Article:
Ramen noodles are springy because they're made with kansui, an alkaline lye solution. However, as Harold McGee discovered, baking soda makes a good substitute when heated in the oven to increase its potency. This recipe combines McGee/Dan Felder's method in Lucky Peach, along with the traditional method of using a combination of high gluten and low gluten flour. I swapped out some of the low gluten flour for an alternative flour (rye, kamut, whole wheat, buckwheat are just some possibilities) to add flavor, nutrients, and color. Feel free to experiment with your own substitutions -- that's the best part about making noodles from scratch! —rhubarb! rhubarb! rhubarb!
Basic Ramen Noodles
Ramen Noodles Variation with Alternative Flours for Added Texture and Flavor
bread flour (high gluten flour)
cake flour (low gluten flour)
rye, kamut, or other flour of choice
In This Recipe
Spread the baking soda out in a pan and bake at 275° F for an hour, then dissolve in hot water.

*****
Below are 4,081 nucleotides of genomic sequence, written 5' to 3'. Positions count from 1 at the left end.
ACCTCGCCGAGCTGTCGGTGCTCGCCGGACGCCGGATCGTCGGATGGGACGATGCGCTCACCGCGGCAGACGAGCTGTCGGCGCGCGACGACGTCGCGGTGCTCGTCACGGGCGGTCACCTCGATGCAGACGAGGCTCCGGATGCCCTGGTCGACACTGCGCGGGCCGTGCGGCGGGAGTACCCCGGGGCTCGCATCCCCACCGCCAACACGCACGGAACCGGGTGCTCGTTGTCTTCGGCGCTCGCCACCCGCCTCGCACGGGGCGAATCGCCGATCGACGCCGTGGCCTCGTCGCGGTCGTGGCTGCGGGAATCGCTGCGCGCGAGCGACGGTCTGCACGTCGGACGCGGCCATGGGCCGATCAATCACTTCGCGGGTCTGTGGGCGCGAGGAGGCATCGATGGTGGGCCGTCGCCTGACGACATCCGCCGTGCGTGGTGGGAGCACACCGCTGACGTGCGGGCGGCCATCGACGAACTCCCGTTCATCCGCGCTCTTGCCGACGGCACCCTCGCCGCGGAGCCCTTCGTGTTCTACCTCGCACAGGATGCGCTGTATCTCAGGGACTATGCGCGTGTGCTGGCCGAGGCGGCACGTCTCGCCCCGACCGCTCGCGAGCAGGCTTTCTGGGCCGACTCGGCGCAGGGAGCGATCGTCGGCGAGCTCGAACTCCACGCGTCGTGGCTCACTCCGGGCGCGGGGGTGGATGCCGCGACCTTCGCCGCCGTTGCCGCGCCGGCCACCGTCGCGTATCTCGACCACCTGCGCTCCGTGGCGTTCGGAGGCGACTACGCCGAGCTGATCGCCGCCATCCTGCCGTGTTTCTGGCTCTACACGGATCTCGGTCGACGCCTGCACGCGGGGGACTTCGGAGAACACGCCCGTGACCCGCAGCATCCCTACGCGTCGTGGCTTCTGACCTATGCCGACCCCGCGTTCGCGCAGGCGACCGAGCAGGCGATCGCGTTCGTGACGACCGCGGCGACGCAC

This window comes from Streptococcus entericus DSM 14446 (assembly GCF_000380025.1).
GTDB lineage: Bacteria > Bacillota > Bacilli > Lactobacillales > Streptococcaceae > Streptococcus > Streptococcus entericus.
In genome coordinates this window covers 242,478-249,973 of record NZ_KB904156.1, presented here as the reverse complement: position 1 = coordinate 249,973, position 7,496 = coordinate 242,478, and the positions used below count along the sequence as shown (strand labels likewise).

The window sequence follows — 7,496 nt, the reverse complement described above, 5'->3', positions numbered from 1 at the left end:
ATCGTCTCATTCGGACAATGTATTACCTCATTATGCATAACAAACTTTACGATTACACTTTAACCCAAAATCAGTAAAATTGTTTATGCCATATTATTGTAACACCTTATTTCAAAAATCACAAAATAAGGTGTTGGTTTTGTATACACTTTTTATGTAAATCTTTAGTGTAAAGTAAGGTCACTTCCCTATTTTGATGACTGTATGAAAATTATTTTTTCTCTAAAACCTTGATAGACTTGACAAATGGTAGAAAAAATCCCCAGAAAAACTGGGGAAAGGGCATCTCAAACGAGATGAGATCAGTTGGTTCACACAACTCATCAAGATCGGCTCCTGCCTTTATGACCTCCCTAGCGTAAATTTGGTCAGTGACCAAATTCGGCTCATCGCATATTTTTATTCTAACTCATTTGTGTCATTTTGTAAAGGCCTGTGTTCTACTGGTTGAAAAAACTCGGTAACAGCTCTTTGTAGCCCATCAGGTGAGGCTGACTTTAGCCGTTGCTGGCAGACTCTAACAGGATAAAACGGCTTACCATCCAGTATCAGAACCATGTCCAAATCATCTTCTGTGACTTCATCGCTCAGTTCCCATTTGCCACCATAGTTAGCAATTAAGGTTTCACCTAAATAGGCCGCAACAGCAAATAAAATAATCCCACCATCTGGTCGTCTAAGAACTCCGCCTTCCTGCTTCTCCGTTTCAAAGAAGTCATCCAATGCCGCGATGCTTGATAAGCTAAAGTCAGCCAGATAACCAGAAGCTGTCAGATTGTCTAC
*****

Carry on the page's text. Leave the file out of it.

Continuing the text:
If using rye or kamut flour, toast in a pan until it smells nutty.
Combine all flour in a large mixing bowl.
Add hot water mixture, then cold water, stirring to form a rough ball. The dough will be fairly stiff.
Knead aggressively for 5 minutes until dough becomes more elastic. Let rest for 20 minutes, then knead again for 5 minutes.
Allow the dough to rest for at least an hour in the fridge.
Flatten the dough into a disk and cut into 6 slices. Each slice is a single serving of ramen.
Roll each portion out to around 1/16th or 1mm thickness using a rolling pin or pasta maker. If the dough is too elastic, allow it to rest for a few minutes before continuing.
Cut noodles using a sharp knife or a pasta maker. If cutting by hand, dust the sheet of dough with flour to prevent sticking, and fold over twice. Slice as thinly as possible.
If not using right away, cover with a slightly moist cloth and allow to air dry.
Boil in salted water for 5 minutes and serve with your choice of toppings.